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News

13th November 'How I did that'

Photographic technologies a century apart were demonstrated by a group of club members in a ‘How I did that’ set of presentations. Whilst the majority of the evening provided tips and guidance on the use of post-production image software, the advances of the previous century were also on show proving that in any field of creative endeavour that there is always something new around the corner. What remains to be seen is whether today’s advances will have the durability of the past at least in physical terms.
Jon Peters began the meeting with a very useful guide to re-sizing digital images so that they met the requirements for projection in club competitions. He showed how with just a few clicks of the software buttons re-sizing was very simple and even more so if you wanted to apply this technique to multiple images.
Blurred and out of focus images were problems tackled by Tom Borg using Focus Magic. Here, pictures which might not impress a judge because of their softness or lack of clarity were brought back to a crisp and sharp state that might make them future winners. The message clearly was – try not to have camera shake but if you do all may not be lost if use this software package.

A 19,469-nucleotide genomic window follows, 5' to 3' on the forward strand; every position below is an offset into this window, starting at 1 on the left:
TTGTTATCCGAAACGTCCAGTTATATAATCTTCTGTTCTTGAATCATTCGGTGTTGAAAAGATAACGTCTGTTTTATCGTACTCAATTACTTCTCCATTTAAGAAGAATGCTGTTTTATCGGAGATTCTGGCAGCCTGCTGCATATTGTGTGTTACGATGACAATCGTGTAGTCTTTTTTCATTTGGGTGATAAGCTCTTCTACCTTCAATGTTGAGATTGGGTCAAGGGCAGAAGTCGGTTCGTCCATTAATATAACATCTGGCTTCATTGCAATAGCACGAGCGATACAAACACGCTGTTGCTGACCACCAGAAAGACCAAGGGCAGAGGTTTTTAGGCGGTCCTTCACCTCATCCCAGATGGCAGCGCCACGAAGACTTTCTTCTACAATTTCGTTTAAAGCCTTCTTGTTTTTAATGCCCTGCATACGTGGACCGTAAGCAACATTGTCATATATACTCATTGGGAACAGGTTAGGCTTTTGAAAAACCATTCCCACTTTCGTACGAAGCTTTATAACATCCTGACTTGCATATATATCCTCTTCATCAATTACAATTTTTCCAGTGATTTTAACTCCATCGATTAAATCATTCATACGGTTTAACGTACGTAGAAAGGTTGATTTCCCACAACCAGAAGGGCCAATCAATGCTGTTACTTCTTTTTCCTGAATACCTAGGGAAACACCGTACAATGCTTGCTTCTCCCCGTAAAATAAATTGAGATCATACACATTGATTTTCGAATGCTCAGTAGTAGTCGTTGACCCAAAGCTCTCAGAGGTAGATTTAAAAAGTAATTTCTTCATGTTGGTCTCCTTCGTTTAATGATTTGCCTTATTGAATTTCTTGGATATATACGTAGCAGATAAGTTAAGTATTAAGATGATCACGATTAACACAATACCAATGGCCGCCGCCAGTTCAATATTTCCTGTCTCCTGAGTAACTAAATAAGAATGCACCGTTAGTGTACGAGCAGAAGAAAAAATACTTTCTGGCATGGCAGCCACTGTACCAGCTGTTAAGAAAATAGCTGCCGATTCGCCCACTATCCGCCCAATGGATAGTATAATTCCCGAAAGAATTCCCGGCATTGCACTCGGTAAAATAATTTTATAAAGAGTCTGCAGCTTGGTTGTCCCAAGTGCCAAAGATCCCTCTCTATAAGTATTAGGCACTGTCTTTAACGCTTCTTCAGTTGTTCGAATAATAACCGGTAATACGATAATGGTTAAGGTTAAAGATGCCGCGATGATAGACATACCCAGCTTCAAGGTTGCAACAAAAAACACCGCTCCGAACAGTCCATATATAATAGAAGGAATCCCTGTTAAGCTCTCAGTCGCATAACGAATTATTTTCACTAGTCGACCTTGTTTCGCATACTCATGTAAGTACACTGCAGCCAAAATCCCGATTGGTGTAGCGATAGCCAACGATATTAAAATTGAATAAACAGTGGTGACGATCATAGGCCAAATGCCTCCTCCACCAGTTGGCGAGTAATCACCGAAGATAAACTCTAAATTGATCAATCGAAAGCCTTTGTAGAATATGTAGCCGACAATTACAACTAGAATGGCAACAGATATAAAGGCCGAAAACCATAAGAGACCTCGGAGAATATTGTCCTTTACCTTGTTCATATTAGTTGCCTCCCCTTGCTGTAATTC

Competition pictures which are dramatic and eye-catching can be created by a little enhancement using programs such as Topaz Adjust or Topaz Black & White effects. Peter Elliston demonstrated these but warned of the dangers of too much ‘picture pop’ rendering an image too bold and unnatural.
Maurice Sadler took the club back to the D-Day landings with a series of evocative photographic images of wartime locations translated into spectacular artistic line drawings using Photoshop Elements proving that even ordinary and common views can be modified and artistically changed using twenty-first century artifice.
But it was Tony Drew who showed that one hundred and twelve years ago Kodak produced a technology that could stand the test of time. His Kodak Panoram is part of his extensive camera collection and he described with enthusiasm how the invention of this early wide angle image camera from a bygone era – essentially a wooden box with a fixed lens and no conventional shutter - was every much as sophisticated as the cameras of the present. It was not a case of ‘the old ones are the best’ but more you need the past to invent the present.